What if you could have a superior robot body? But then, what if Bruce Willis were allowed to pull the plug on you because he didn’t think robot bodies are cool? And what if, once he did that to you, you were supposed to thank him for it?
That’s the premise of this near-future thriller. As a self-contained story, it really doesn’t make much sense. But see, it’s also a Message Film. There’s a Moral to the Story. It’s a Metaphor for Society.
The key factor is that they don’t actually move your mind into a robot body, they just let you operate the robot body remotely while your real body sprawls in a high tech couch. And in spite of that, the robot body experience is supposed to be so awesome that 97 percent of the population uses such a robot, a “surrie”, for their day to day living.
And the metaphorical meaning, of course, is that we’re all sitting in front of various LCD monitors, interacting with the wider world through electronic mediation. Fuckin' couch potatoes! Boo us.
In this movie, Bruce Willis is a cop, whose surrogate looks like a young Bruce Willis with blond hair. He’s unusual in that his surrogate is halfway recognizable as the same person as the real him — most folks upgrade their looks more dramatically. His surrie, being a police model, can do awesome stuff like jump thirty feet. Unfortunately, someone is running around out there with some kind of high voltage weapon that not only knocks surrogates down, but inexplicably also destroys the brain of the human who’s operating it. Bruce and his partner have to track the guy down, particularly after he assassinates a rich kid. And who’s backing the killer? There are schemes and twists to be uncovered...
There’s nothing wrong with this as an action movie. Bruce Willis really is capable of actual acting when he feels like it, and there are some good set pieces and effects. The plotting is sufficient, in a by-the-numbers sort of way, and the cast is decent. And they create a quite creepy “too perfect” look for the surrogates — many of them look halfway between supermodels and inanimate mannequins.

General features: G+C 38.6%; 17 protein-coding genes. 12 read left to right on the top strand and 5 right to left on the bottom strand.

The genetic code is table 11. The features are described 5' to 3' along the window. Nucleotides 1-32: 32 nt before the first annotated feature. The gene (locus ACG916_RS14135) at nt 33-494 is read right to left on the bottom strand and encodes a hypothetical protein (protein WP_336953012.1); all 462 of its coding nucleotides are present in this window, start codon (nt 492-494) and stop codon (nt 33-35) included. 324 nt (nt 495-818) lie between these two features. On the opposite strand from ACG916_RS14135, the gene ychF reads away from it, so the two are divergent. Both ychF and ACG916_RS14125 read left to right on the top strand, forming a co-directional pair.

As a science fiction film, though, its premise just doesn’t wash. The world situation that they’ve set up for the story is nowhere near believable. And as a message film... oy.
A good moral metaphor has to not just tell you something that makes sense as a message (like going outdoors for a change = good), it also has to make solid sense on the literal surface level of the story. Done right, when something is clear and feels right in the story on its own terms, then that allows it to bring clarity on the metaphorical level to some message that is not otherwise obvious and self-evident. This movie has it backwards: it tries to use the rather obvious and self-evident validity of the metaphorical message as a prop to get us to accept the surface story.
When the surrogacy system goes down and everybody has to come out in the sunlight and accept their natural selves again, we’re supposed to feel that this is a good thing, because we recognize the metaphorical relationship to our couch-potatodom. But does that make sense as a positive thing in itself, without the metaphor? No, it does not. It doesn’t even make that much sense with our current potatoid lives... would you accept the sudden absence of the web, for instance, as a good thing? What our hero does here is inflict a huge setback on human society.
If you look at what the real Message of this message movie is, it’s that primitive is good and progress is bad. That argument has been made about a lot of things over the years, from pesticides and airplanes to steam power and ironwork to agriculture itself. Though there are certainly items of progress that have been used thoughtlessly or abusively or unsustainably, I’m certainly not buying the kind of luddism that thinks of our violent and short-lived primitive past as some kind of natural paradise.
To our descendants, if we don’t blow it, we will be the violent and short-lived primitive past. That is a good thing. Speed the day, says I. And part of that future is going to be the process of replacing or enhancing the natural body, by parts or in whole, through technology. This movie wants to hold such progress back. My reply to that: fuck you with a robot dick.
For me, as a Message Movie, this actually undermines itself. Because the flaws in the surface story do carry back to the metaphor. I am now less inclined than I was before to uncritically accept the notion that electronically mediated life is a poor thing.